ALBUM REVIEW: ‘Aisles’ – Angel Olsen

Angel Olsen’s latest release, Aisles, indulges in the melodrama of ‘80s pop which speaks to today’s anxiety of uncertain futures.

Aisles was inspired by something so familiar yet so precious to us in lockdown: a trip to the supermarket. An EP consisting of five covers, Olsen said she “wanted to record ’80s songs that [she’d] overheard walking the aisles at the grocery store”. Aisles has an eerie, hauntological sound, capitalising on the melodramatic quality of ‘80s pop. This sensibility is carried through Aisles, until ultimately fracturing and breaking down into a mechanical whirr at the end of ‘Forever Young’. Though many homages to ‘80s pop songs are approached with a tongue-in-cheek attitude, Olsen confers a raw sincerity on her covers and takes them at face value. The respect for the original artistry, paired with the EP’s memorable instrumentals allow for the lyrics of these well-known classics to take on a new life.

A theme that continues throughout Aisles is the reinvention of (somewhat cheesy) ‘80s tunes by taking away their optimism and bringing out their gothic quality: “Feel your innocence slipping away / Don’t believe it’s coming back soon,” sings Olsen, on opening track ‘Gloria’. Olsen slows down the song, and gives it a sense of desperation, not present in the original. “I’d heard Gloria by Laura Branigan for the first time at a family Christmas gathering, and I was amazed at all the aunts who got up to dance. I imagined them all dancing and laughing in slow motion, and that’s when I got the idea to slow the entire song down and try it out in this way”, Olsen recounted in a press statement. As in the original, this rendition is triumphant, however, Olsen’s crooning vocals  create a sense of lacking, as though she feels the absence of Gloria.

Olsen remains faithful to the new-wave, synth-driven sound of Billy Idol’s ‘Eyes Without a Face’. Driving her vocals through distortion, Olsen adds a cool, detached quality to the song and lyrics. The song features carefully autotuned harmonies, establishing the track as the modern-sounding of the lot. Following this, ‘Safety Dance’ is imbued with an anthemic, operatic and gothic quality. Her sound departs from the upbeat, buoyant sound of the Men Without Hats’ original. Notably, ‘Safety Dance’ hints at the collective anxieties of COVID-19, where we can’t indulge in the usual liberties offered by youthfulness; is it “safe to dance”?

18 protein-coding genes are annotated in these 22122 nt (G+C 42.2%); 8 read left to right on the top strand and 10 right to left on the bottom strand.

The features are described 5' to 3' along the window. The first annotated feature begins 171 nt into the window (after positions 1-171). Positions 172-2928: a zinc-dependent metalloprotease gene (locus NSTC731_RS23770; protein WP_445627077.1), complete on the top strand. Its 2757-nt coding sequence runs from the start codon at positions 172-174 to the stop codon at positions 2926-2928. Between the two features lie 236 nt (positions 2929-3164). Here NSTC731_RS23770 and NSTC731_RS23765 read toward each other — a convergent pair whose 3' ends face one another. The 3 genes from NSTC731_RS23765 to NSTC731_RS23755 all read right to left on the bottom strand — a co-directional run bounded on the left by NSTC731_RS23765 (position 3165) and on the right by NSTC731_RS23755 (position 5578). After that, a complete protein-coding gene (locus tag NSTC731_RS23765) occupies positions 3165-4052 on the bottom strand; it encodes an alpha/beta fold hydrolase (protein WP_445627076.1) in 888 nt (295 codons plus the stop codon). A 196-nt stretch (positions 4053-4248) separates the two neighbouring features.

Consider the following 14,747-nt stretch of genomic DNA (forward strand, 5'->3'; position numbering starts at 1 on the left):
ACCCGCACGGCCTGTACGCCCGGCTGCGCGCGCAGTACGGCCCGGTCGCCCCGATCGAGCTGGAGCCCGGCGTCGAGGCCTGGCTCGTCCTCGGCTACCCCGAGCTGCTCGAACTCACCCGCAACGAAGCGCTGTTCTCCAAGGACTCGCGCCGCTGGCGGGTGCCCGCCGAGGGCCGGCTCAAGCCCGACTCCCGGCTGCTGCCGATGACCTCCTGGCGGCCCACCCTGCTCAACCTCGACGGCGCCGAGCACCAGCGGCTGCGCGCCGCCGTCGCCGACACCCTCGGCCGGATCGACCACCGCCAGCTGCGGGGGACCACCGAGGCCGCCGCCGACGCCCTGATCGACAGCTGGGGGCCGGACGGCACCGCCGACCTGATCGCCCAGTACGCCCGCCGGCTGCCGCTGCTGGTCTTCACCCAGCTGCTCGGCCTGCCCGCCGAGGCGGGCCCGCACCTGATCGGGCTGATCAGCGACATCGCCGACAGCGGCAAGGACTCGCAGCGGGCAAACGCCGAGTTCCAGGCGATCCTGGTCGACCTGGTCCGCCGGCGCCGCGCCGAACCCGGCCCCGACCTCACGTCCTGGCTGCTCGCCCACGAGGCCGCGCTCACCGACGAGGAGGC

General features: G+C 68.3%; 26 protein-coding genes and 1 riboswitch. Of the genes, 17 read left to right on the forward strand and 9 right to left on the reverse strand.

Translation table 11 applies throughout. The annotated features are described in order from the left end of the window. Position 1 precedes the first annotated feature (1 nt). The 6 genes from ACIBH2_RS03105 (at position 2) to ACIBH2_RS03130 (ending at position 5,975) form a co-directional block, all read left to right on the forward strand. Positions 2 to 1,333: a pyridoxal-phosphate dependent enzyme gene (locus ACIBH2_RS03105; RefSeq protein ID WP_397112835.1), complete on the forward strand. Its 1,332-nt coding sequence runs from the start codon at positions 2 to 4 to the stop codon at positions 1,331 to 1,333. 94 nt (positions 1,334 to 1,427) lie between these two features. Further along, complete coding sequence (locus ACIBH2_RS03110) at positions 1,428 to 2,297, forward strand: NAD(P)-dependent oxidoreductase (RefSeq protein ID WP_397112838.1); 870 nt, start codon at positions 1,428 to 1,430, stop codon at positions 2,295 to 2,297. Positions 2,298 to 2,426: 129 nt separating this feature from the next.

The choice to cover ‘Forever Young’ may be unexpected, as covering it has almost become a standard since its 1984 release, but Olsen plays with the song’s structure in a way that breathes new life into the classic. Her use of strings is reminiscent of Kate Bush, and gives a heightened sense of longing and intensity to the lyrics. Moreover, Olsen is aware that the lyrics take on an entirely new, heart-wrenching meaning against the backdrop of a pandemic. “So many adventures couldn’t happen today / So many songs we forgot to play” are sinister reminders of the impermanence of a youth which is seemingly fading away under the weight of the pandemic. “Hoping for the best but expecting the worst…Let us die young or let us live forever / We don’t have the power but we never say never,” she sings. In another context, that line may have all but become cliché, but in Olsen’s rendition it inevitably speaks to the feeling of powerlessness in light of COVID-19. As the lyrics end, we are carried off by Olsen’s synth-like harmonies. In the final minute, the strings and synths break down into disorder that creates a melancholy which her rendition might otherwise be without.

Aisles showcases Olsen’s incredible ability to take songs so famed and make them entirely her own. Initially recorded as an experiment, and not intended for release, Olsen may have unintentionally given these thirty-year-old classics a more certain relevance to our time than ever before.

Ana-Sofia Petrovic
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